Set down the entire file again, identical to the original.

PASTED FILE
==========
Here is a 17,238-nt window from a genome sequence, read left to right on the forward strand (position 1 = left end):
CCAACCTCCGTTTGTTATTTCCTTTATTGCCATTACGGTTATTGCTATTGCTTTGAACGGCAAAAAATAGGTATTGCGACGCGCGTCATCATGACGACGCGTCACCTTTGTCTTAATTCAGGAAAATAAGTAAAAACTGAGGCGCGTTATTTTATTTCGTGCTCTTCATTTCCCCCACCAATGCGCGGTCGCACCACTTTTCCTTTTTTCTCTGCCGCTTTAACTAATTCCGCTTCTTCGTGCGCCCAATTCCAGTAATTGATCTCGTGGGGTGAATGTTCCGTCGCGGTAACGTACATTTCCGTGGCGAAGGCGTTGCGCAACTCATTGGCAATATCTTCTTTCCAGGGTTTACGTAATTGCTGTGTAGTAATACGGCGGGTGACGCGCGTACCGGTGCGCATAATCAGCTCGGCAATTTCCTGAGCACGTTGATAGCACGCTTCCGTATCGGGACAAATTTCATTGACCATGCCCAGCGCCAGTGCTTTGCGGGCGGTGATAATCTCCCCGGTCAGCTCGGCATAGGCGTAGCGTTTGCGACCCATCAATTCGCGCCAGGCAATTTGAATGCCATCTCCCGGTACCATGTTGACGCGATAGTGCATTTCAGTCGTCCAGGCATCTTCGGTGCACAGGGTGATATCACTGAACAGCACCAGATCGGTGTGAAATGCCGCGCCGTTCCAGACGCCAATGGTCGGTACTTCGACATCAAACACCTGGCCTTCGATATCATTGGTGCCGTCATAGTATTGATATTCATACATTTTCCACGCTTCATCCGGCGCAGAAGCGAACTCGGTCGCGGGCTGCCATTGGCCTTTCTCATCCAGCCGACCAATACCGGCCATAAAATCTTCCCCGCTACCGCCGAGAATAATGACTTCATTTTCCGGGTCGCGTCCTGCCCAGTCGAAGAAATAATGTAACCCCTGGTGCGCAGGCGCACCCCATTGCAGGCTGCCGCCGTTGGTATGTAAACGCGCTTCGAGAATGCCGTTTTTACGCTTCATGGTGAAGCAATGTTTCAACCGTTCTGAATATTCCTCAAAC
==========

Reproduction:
Here is a 17,238-nt window from a genome sequence, read left to right on the forward strand (position 1 = left end):
CCAACCTCCGTTTGTTATTTCCTTTATTGCCATTACGGTTATTGCTATTGCTTTGAACGGCAAAAAATAGGTATTGCGACGCGCGTCATCATGACGACGCGTCACCTTTGTCTTAATTCAGGAAAATAAGTAAAAACTGAGGCGCGTTATTTTATTTCGTGCTCTTCATTTCCCCCACCAATGCGCGGTCGCACCACTTTTCCTTTTTTCTCTGCCGCTTTAACTAATTCCGCTTCTTCGTGCGCCCAATTCCAGTAATTGATCTCGTGGGGTGAATGTTCCGTCGCGGTAACGTACATTTCCGTGGCGAAGGCGTTGCGCAACTCATTGGCAATATCTTCTTTCCAGGGTTTACGTAATTGCTGTGTAGTAATACGGCGGGTGACGCGCGTACCGGTGCGCATAATCAGCTCGGCAATTTCCTGAGCACGTTGATAGCACGCTTCCGTATCGGGACAAATTTCATTGACCATGCCCAGCGCCAGTGCTTTGCGGGCGGTGATAATCTCCCCGGTCAGCTCGGCATAGGCGTAGCGTTTGCGACCCATCAATTCGCGCCAGGCAATTTGAATGCCATCTCCCGGTACCATGTTGACGCGATAGTGCATTTCAGTCGTCCAGGCATCTTCGGTGCACAGGGTGATATCACTGAACAGCACCAGATCGGTGTGAAATGCCGCGCCGTTCCAGACGCCAATGGTCGGTACTTCGACATCAAACACCTGGCCTTCGATATCATTGGTGCCGTCATAGTATTGATATTCATACATTTTCCACGCTTCATCCGGCGCAGAAGCGAACTCGGTCGCGGGCTGCCATTGGCCTTTCTCATCCAGCCGACCAATACCGGCCATAAAATCTTCCCCGCTACCGCCGAGAATAATGACTTCATTTTCCGGGTCGCGTCCTGCCCAGTCGAAGAAATAATGTAACCCCTGGTGCGCAGGCGCACCCCATTGCAGGCTGCCGCCGTTGGTATGTAAACGCGCTTCGAGAATGCCGTTTTTACGCTTCATGGTGAAGCAATGTTTCAACCGTTCTGAATATTCCTCAAAC